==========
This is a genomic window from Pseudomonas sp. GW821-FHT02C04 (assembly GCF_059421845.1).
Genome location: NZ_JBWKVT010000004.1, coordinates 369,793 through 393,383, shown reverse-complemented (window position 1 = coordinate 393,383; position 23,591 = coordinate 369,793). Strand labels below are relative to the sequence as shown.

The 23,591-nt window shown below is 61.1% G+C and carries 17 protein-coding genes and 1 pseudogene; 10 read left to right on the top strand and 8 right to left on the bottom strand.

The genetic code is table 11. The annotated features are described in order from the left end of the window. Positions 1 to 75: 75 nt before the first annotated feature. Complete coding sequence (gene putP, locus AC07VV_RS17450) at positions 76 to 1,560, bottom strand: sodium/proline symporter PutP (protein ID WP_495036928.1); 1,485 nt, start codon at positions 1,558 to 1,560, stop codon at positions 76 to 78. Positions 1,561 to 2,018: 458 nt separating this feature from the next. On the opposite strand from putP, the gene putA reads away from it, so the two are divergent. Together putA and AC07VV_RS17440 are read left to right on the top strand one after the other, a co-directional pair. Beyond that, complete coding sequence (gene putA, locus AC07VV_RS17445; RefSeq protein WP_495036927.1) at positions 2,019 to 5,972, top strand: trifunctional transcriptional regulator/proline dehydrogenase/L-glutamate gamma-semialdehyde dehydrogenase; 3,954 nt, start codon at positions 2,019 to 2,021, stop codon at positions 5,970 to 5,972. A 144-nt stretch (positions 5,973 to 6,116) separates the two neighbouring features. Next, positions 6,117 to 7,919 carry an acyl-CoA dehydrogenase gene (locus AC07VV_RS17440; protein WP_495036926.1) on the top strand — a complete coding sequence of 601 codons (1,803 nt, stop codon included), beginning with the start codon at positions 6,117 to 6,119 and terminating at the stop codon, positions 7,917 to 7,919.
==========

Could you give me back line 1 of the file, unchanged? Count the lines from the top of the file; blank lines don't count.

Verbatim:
This is a genomic window from Pseudomonas sp. GW821-FHT02C04 (assembly GCF_059421845.1).